3) Fake a Tan – Experiment with tanners, bronzers, lotions, tanning beds etc. Give yourself enough time to ensure the look is natural and to your liking.
1-2 Weeks Out
1) Cut and Color – The best time to schedule your final cut and color is 1-2 weeks out – to ensure enough time to fix any last minute color mishaps. Avoid doing anything too drastic.
2) Shape your hair “down there” – Make an appointment to have your bikini line waxed (you don’t want to fumble with razors on your honeymoon), and have any other waxing done now (eyebrows, upper lip, legs). This will allow enough time for any redness to fade.
3) Get your last facial – Again, leave enough time for any acne/redness to fade.
The Day Before
1) Put on the Polish – Get your final manicure and pedicure the day before so nails can thoroughly dry. Get a bottle of your polish from the manicurist for last minute touch-ups.
2) Go Light on Sodium and Curb the Alcohol – Have fun, but don’t go crazy at your rehearsal dinner. Too much salt and alcohol leads to eye puffiness.
3) Pack an Emergency Kit – Include tissues, nail file, breath mints, bobby pins and nail polish. Get pressed powder and lipstick from your makeup artist.
4) Get that Beauty Sleep – Avoid caffeine and exercise before attempting to go to bed. If you just can’t get enough shut-eye, freeze moistened green or white tea bags to put over your eyes the next day. The tannins will help reduce any puffiness.
1) Eat Breakfast – Avoid anything too fatty or salty. Instead eat fibrous carbs and lean protein for energy.
2) Drink plenty of Water – Try to drink at least 32 oz in the eight-hrs leading up to the ceremony.
3) Give Yourself Time – Bride’s typically begin their hair about three hours in advance, followed by makeup.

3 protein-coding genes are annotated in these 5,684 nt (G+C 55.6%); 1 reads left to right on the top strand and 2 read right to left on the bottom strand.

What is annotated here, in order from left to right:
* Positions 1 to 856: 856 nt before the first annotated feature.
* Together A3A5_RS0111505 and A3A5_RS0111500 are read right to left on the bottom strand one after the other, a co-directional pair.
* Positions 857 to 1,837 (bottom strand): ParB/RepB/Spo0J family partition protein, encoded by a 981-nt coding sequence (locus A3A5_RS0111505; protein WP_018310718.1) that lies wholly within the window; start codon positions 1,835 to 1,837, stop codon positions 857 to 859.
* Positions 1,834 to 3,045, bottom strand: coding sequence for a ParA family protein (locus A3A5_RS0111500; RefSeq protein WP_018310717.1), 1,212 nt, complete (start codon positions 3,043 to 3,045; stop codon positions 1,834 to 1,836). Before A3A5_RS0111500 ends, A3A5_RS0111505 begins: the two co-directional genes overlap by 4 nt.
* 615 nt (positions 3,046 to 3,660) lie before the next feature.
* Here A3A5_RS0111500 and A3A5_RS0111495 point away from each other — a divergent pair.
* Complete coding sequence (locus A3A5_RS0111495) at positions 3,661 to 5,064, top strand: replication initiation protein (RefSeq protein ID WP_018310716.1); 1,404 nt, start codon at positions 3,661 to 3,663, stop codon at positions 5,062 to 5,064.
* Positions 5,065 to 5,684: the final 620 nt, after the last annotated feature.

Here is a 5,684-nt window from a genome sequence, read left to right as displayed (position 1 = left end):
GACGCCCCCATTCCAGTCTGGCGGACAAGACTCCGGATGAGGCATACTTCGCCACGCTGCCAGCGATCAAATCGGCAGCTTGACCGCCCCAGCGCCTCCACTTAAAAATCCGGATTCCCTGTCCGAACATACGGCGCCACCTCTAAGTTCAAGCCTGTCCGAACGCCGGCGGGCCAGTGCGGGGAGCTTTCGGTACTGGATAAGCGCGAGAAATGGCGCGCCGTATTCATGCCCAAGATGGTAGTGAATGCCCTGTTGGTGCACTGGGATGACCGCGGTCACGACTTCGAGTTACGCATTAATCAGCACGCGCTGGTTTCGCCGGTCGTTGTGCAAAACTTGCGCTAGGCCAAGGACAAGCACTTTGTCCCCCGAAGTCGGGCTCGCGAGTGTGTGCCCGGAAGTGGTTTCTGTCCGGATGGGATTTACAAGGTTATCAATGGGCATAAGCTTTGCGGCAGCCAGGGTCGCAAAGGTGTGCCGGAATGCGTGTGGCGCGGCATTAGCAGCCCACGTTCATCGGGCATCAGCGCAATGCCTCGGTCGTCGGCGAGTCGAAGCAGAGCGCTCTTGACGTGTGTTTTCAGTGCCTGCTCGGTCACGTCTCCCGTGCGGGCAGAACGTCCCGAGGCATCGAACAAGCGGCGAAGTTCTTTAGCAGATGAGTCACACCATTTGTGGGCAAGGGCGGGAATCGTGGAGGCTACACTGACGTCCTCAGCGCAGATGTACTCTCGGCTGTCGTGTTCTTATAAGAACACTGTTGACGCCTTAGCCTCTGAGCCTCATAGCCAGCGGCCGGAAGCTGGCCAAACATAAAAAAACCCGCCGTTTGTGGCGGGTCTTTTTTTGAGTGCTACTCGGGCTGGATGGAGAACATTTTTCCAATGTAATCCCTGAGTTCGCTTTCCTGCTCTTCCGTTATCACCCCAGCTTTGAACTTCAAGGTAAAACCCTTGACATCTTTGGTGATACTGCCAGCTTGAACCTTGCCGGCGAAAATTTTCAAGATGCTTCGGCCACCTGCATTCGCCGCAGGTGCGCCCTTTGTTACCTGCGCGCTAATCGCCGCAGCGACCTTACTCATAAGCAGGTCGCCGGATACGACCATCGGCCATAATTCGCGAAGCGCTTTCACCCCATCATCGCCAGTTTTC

4) Relax and Smile – You know you look fabulous!
But you’re bombarded with a growing pile of mundane details demanding your attention, and the stress that results can threaten to overpower. Instead, emerge from the pile of fabric swatches, font styles and contracts and ..…just….breathe. During your engagement, step away from wedding planning, and take time to enjoy yourself as a fabulous single woman. Sure, kicking your heals up and relaxing as your task list expands exponentially may sound impossible. In reality, allowing yourself some time to rejuvenate will not only reduce wedding stress, it will ultimately make your wedding planning more efficient. Have you ever tried going for a morning run without a good night’s sleep the night before? The same applies to wedding planning.
Here are some easy methods to reduce wedding stress:
Reclaim your life and your self
What activities comprised your free time before wedding planning seized your soul? Reading? Jogging? Shopping? Crafts? Don’t let those activities slip; take that time to yourself and enjoy the relaxation that comes with doing something that you enjoy. Even if just for a few hours a week – it will make a world of difference
Reconnect with friends and loved ones
Has it been weeks or months since you spoke with your best friend or sister (NOT about the wedding)? Losing contact is easy when you’re busy or believe loved ones are out of touch with your life. Take some time to reconnect with your closest friends; ask them about their lives. Keep them up-to-date on your wedding planning – but also discuss other aspects of your life. You are a multi-faceted person, after all.
Cater to someone else for a change
Yes, this is one of the few times in your life when the attention is solely focused on you and your life decisions, and you should enjoy your time in the spotlight. That said, don’t get caught up in the selfishness of being a bride. Do something unexpected for someone else. Take a break from wedding planning and cook a friend dinner, serve a meal at your local soup kitchen, babysit for a couple who could use a break…You will be surprised how good (and relaxed) you will feel by making others feel appreciated, and you will immediately reduce stress.
Spend quality time with your fiance
It’s sadly ironic that in the planning of a new life together, couples often struggle to find quality time with one another in the present. The best way to begin a marriage on the right foot is to avoid neglecting your relationship now. Building a life as one should always be your top priority, (remember – it IS the reason behind the big party!) so enjoy romantic evenings together and try not to talk about the wedding. Focus on your relationship and your future beyond the wedding day.